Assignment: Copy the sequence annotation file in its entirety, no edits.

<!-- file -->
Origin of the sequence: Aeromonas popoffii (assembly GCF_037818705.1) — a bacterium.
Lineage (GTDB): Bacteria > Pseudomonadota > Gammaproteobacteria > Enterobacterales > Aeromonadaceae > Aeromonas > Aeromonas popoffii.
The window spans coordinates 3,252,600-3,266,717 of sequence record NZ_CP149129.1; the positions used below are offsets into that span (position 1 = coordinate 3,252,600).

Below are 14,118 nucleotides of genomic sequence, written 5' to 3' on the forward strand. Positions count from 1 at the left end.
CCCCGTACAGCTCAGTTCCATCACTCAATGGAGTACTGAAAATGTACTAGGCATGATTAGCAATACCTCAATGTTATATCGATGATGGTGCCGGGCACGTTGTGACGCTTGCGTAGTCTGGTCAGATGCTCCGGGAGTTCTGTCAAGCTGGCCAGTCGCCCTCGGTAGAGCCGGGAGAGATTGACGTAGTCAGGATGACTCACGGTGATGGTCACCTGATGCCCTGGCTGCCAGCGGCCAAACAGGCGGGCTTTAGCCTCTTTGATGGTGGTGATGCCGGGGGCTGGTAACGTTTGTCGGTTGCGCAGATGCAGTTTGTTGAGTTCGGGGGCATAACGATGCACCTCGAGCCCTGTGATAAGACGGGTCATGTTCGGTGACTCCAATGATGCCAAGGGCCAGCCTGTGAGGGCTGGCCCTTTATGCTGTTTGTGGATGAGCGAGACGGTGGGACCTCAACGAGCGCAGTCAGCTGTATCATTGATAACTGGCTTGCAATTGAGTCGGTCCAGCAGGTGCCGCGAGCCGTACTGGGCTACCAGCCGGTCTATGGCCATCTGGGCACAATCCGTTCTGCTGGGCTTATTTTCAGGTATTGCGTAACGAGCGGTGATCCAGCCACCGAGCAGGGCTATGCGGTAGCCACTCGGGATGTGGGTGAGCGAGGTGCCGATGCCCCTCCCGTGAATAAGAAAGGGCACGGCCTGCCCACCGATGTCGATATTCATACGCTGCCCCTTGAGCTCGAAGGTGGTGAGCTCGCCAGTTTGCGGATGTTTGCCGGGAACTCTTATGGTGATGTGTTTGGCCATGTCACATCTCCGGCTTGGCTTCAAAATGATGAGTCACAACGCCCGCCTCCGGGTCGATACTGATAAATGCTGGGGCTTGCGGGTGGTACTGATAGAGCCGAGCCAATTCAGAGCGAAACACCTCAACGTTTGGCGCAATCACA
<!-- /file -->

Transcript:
Origin of the sequence: Aeromonas popoffii (assembly GCF_037818705.1) — a bacterium.
Lineage (GTDB): Bacteria > Pseudomonadota > Gammaproteobacteria > Enterobacterales > Aeromonadaceae > Aeromonas > Aeromonas popoffii.
The window spans coordinates 3,252,600-3,266,717 of sequence record NZ_CP149129.1; the positions used below are offsets into that span (position 1 = coordinate 3,252,600).

Below are 14,118 nucleotides of genomic sequence, written 5' to 3' on the forward strand. Positions count from 1 at the left end.
CCCCGTACAGCTCAGTTCCATCACTCAATGGAGTACTGAAAATGTACTAGGCATGATTAGCAATACCTCAATGTTATATCGATGATGGTGCCGGGCACGTTGTGACGCTTGCGTAGTCTGGTCAGATGCTCCGGGAGTTCTGTCAAGCTGGCCAGTCGCCCTCGGTAGAGCCGGGAGAGATTGACGTAGTCAGGATGACTCACGGTGATGGTCACCTGATGCCCTGGCTGCCAGCGGCCAAACAGGCGGGCTTTAGCCTCTTTGATGGTGGTGATGCCGGGGGCTGGTAACGTTTGTCGGTTGCGCAGATGCAGTTTGTTGAGTTCGGGGGCATAACGATGCACCTCGAGCCCTGTGATAAGACGGGTCATGTTCGGTGACTCCAATGATGCCAAGGGCCAGCCTGTGAGGGCTGGCCCTTTATGCTGTTTGTGGATGAGCGAGACGGTGGGACCTCAACGAGCGCAGTCAGCTGTATCATTGATAACTGGCTTGCAATTGAGTCGGTCCAGCAGGTGCCGCGAGCCGTACTGGGCTACCAGCCGGTCTATGGCCATCTGGGCACAATCCGTTCTGCTGGGCTTATTTTCAGGTATTGCGTAACGAGCGGTGATCCAGCCACCGAGCAGGGCTATGCGGTAGCCACTCGGGATGTGGGTGAGCGAGGTGCCGATGCCCCTCCCGTGAATAAGAAAGGGCACGGCCTGCCCACCGATGTCGATATTCATACGCTGCCCCTTGAGCTCGAAGGTGGTGAGCTCGCCAGTTTGCGGATGTTTGCCGGGAACTCTTATGGTGATGTGTTTGGCCATGTCACATCTCCGGCTTGGCTTCAAAATGATGAGTCACAACGCCCGCCTCCGGGTCGATACTGATAAATGCTGGGGCTTGCGGGTGGTACTGATAGAGCCGAGCCAATTCAGAGCGAAACACCTCAACGTTTGGCGCAATCACA